Leaders Strive to be Tomorrow…Today

One year ago I created a blog and posted my first blog, entitled, “A Renewed Sense of Purpose” (http://tinyurl.com/pjrgds4). I will admit I was reluctant to write a post because, one, I did not believe I had anything to share that anyone would want to read and two, I was not very confident in my writing. One month prior I had sat down at dinner with @gcouros and @patrickmlarkin and together they both tried to convince me that I needed to share my story with others.  For the next month, I continued to put off starting a blog, each time using the excuse that I would do it tomorrow. And of course, tomorrow became the next day and then the next day and so on.  Why did I continue to find an excuse not to start? Simply put, I was scared.  

But what was I scared of?
Last spring, I was fortunate to speak at a leadership conference in Kalamazoo, Michigan at the request of a friend of mine Brad Black (@bradblack).  One of the keynote speakers at the conference was Sue Enquist, retired softball coach and Hall of Fame Inductee from UCLA (@SueEnquist). During her presentation, Sue shared several anecdotes about her experience as coach at UCLA.  I made sure to write them all down and I have since reflected on her comments several times in my role as HS principal and tried to maintain the same passion, conviction and integrity for her words in my daily work with students and staff.
  1.  33% Rule:  Don’t let the bottom third (B3) suck the life out of you.  The bottom third is those individuals who either can’t or won’t celebrate your successes with you.  For whatever reason, those who  live in the B3 cannot be genuinely happy for others when they experience any amount of positive attention or are recognized for their accomplishments. They tear others down through their negativity and in many instances, relish in others’ personal failures.  These people not only want to remain status quo, but they judge others who strive to be better. Recognize that a positive mindset can help you overcome all adversity. Surround yourself with a circle of greatness in order to protect your excellence! (#PLN)

   2. Don’t Allow Anyone To Take Away Your Excellence:  I believe this is one of the most difficult challenges we face every day in education, especially in a negative work environment.  Our profession is filled with average. Our students and staff deserve so much more.  It is easy to be duped by average disguised as good. Just as success breeds success, it takes excellence to recognize excellence.  I firmly believe that we have too many leaders who are waiting for tomorrow when they need to be excellent today. The truth is it takes courage and a strong will to be excellent, because the B3’s are waiting to bring you down. Bring your excellence every day and don’t let anyone or any organization kidnap your best!
“Excellence Doesn’t Negotiate” – Sue Enquist
   3.  80-20 Rule: Recognize that kids will live up to the standards and expectations that you have of them. I often remind others that kids will do what we allow them to do.  What we model is what we get.  Low expectations of kids or finding reasons why they cannot or will not do something in most cases is a direct result of our expectations and actions. The truth is kids are going to act like their age 80% of the time. However, it is what we expect and demand of the 20% that will determine the level of maturity and leadership kids will bring to a class, a team or an important event when the moment arrives that we need them to respond appropriately.  Sue gave this example when taking her players to an important dinner event.  She allowed the kids to use their 80% while on the bus to act and enjoy themselves like the 18-22 year olds they were, but before exiting the bus, she reminded them how she had shared with them that there are moments when she needed their 20% and this was one of those times. I have long since remembered this when kids are in class, the hallways, an assembly, a recognition event or a performance to let them have their 80%, as long as we have shared with them our expectations for their 20% when the time calls for it. It is amazing the result s you will get in return when you share and expect their best!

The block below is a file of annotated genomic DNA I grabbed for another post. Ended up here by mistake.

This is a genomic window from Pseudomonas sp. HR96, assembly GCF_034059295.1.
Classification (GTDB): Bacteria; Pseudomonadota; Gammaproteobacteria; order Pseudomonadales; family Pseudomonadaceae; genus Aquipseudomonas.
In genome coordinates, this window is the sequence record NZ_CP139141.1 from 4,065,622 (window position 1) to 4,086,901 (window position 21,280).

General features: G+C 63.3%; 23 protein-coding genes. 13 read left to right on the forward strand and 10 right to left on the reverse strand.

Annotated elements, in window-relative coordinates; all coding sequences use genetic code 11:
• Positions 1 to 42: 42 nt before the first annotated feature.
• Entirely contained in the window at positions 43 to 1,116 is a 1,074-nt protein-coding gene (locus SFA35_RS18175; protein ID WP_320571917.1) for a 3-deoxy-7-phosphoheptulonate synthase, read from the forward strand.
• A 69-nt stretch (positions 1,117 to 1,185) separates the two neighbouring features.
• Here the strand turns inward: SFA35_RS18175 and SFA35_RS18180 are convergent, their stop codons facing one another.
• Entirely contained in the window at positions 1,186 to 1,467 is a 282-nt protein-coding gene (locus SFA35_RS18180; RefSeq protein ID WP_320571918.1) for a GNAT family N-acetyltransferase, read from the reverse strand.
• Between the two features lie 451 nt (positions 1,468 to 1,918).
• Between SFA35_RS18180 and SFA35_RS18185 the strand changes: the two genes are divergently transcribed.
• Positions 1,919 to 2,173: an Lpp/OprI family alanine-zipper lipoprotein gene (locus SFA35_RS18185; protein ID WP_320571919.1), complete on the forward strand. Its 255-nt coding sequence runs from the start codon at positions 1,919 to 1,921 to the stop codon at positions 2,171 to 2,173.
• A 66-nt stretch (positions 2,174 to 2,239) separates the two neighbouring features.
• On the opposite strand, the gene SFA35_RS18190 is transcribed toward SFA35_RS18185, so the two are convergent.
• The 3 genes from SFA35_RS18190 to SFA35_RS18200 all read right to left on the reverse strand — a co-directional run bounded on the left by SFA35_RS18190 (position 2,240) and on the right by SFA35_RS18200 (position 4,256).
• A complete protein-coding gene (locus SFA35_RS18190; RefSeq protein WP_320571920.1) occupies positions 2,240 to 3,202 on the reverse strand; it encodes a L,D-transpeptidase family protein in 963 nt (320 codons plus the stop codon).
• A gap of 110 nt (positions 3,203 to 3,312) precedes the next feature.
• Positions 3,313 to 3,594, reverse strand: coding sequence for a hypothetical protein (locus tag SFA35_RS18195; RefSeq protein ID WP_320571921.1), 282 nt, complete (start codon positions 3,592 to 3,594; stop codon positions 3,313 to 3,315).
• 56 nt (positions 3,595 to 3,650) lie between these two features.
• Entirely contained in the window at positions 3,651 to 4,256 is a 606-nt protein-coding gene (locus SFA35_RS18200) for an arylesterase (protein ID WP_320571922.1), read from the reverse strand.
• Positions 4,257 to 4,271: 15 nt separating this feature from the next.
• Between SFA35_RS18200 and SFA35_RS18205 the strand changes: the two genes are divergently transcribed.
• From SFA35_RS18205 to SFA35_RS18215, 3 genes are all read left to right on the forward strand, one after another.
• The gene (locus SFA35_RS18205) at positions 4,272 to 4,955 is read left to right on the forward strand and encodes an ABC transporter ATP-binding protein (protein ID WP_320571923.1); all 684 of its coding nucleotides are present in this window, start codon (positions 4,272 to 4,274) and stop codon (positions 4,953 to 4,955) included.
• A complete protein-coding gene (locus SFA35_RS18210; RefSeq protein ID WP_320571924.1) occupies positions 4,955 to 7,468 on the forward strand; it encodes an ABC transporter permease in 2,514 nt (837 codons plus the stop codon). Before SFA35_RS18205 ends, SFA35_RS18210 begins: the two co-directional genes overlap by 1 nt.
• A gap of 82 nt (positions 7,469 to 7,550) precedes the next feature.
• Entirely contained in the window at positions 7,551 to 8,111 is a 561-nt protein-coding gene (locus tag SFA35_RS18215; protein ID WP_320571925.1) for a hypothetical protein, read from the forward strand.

4.  Failure Recovery: Our internal attitudes determine how quickly we can recover from failure.  What is your inner voice saying to you? Is it saying that something isn’t fair? Is it telling you that you can’t do something? Is it telling you that you are overwhelmed? The fact is we fail every day as leaders, but our failure doesn’t have to define us, especially if we aspire to be excellent.  A quote that Sue shared that day “Personal excellence starts over each day” reminds me that each day is truly a new day to be great and what I do with it is up to me.
   5.  Life Board of Directors:  Who would you list on your Life Board? Sue challenged us to think about those individuals who we look up to and aspire to emulate.  So ask yourself today – who would be on your life board of directors and who would you list as the Chairperson of your professional life? Are the people you would list representative of the legacy you want to leave behind?  Do they have the courage and fortitude to always do the right thing? Do they model the importance of serving a greater cause? Take time today to list your personal board of excellence.


About a month ago I was having dinner with my HR Director (@dr_sue_ay) when she made the following statement to me – “Jimmy, you are tomorrow today.”  Her comment to me that evening has challenged me to continue to push myself to be better every day for me so I can be better for others tomorrow regardless of what others may think of me for doing so.

So why was I scared to start a personal blog that would be accessible to my students, parents, staff, colleagues and other educators to see? Well I, I wasn’t really sure myself until I heard Sue Enquist speak and then it hit me! I was scared of the 33% and I was scared to allow others to take away what little excellence I had.  When you go through school your whole life feeling like a failure and lack the confidence to formulate any thoughts in order to put them on paper; well, you find any reason you can not to follow through even though you really want to for fear of what the B3’s will do to you. And then by luck you cross paths with someone like George Couros and Patrick Larkin who push you and encourage you to look past your deficiencies because they believe you have something to offer.  Then a few months later you attend a leadership conference and listen to Sue Enquist, a legendary coach, tell you that “excellence doesn’t negotiate,” and that “personal excellence starts over each day” and you cannot help but get jacked up to change the world!  And the next thing you know one year has passed by and that rookie blogger has written seventeen posts and accumulated over 33,000 reads on his blog from educators all over the world and you wonder, “How did that happen?”
Maybe, just maybe, it is because he decided to be tomorrow…today!

“Success is a peace of mind which is a direct result of self-satisfaction in knowing you made the effort to become the best of which you are capable.”  – John Wooden

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30 Comments